A few years ago, I met up with my fifth-grade teacher, Sister Mary Karen, and we found ourselves reminiscing about what it was like for her teaching 46 children in a classroom back in 1956.
She happened to have in her brief-case that day a list of my fifth-grade class and gave me a copy.
Later that year, as I perused the names of my classmates back then, I got to thinking: have there been cultural changes in first names given to children from then until today? After all, in covering high school sports in the Mille Lacs area these past 15 years I’ve certainly come across the first names of many Isle and Onamia students, and I’ve noticed there has been a considerable shift in what parents are naming their children today as opposed to 65 years ago when I attended grade school.
By simply checking the 46 first names of my class in the 1950s with the first names on the class list of the pre-school children at a local Mille Lacs grade school, I found a prime example of this cultural change. What I found was this: there was not one first name among the 27 children in the 2022 preschool classroom which I surveyed in the fall of 2022 that matched any of the 46 children at Holy Spirit grade school in St. Cloud in 1956. Listed below are the names from the past and the names of the present in my findings.
Holy Spirt Grade School - 1956
James, Jean, David, Shirley, Judith, Jeanne, Allen, Carol, Mary, Roger, Betty, Dennis, Mary Ellen, Sandra, Linda, Douglas, Roman, Gayle, Ronald, Daniel, Diana, Rosemary, Mary Jo, Kathleen, Jerome, Patricia, Norma, Bonnie, Sharon, Lu Ann, Terrence, Thomas, Scott, Louise, Lloyd, George, Richard, Christopher, William and Robert (me).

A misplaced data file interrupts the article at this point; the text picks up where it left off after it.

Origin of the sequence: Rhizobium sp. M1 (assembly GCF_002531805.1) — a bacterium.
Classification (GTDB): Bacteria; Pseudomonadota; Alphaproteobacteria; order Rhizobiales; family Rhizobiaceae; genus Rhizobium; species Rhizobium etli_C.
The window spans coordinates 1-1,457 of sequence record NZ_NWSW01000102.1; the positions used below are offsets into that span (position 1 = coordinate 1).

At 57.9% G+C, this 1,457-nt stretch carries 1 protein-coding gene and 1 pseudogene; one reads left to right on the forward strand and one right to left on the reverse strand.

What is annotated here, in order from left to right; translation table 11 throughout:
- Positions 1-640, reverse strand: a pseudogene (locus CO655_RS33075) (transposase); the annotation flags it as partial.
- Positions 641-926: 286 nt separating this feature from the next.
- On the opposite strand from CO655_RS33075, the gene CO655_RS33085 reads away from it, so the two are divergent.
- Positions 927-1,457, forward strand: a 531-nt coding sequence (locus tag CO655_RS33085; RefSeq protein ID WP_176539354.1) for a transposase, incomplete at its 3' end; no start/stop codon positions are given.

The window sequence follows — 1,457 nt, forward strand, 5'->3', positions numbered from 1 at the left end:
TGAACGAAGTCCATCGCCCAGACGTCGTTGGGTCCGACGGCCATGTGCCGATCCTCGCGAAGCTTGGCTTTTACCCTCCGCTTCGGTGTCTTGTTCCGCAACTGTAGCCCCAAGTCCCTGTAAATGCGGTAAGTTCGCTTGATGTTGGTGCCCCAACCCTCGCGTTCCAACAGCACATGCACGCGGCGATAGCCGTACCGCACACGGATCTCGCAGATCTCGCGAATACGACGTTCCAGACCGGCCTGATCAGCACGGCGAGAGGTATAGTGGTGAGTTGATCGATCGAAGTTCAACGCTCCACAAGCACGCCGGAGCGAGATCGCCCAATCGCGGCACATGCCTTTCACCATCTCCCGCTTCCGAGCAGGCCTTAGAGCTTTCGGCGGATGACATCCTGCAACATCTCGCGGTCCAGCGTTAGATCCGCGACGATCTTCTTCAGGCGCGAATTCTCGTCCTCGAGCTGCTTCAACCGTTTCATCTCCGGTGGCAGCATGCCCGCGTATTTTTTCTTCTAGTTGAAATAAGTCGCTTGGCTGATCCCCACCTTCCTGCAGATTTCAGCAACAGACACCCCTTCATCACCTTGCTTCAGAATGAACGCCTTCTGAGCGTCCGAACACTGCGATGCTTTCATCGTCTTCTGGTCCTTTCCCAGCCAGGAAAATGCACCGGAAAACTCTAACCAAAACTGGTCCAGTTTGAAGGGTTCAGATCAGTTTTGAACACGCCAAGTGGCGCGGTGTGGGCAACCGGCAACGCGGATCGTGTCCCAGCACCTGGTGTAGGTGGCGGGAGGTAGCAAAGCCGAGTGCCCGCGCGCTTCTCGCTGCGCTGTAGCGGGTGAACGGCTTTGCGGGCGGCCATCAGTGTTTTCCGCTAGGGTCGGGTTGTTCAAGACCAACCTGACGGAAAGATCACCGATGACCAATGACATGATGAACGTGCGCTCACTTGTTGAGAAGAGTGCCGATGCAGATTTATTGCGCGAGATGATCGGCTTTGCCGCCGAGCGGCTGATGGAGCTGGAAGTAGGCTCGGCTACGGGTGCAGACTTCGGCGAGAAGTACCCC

It used to be said that the norm for Catholic parents (which we were all products of at Holy Spirit school six decades ago) was to name their children after Saints in that religion, and one can see there are lots of Saint names among those in the class of 1956.
Dare say, that unwritten rule is no longer in vogue today.
It is almost as though parents for the past several decades have reached as far as they dare to find unique first names for their children.
In fact, popular first names are now kept track of and in the recent past these are the top 10 boys and girls names in America: Boys: Liam, Noah, Oliver, Mason, Lucas, Elijah, Logan, Ethan, James and Aiden. Girls: Emma, Olivia, Ava, Isabella, Sophia, Amelia, Mia, Charlotte, Harper and Mila.
Although, many of the popular names of the past few years are taken from the Christian Bible, there is only the Catholic Saint James, who made the top 10.
And, may I ask, as long as parents seem to be looking for that rare first name, why not Judas or Adolph?
Then again, those of us Baby Boomers may find ourselves lucky we did not get names such as Teckla, Victoria, Alvina, Sylvia or Ignatius. So, we’ve got that going for us.
Bob Statz is a semi-professional photo journalist employed by the Mille Lacs Messenger.
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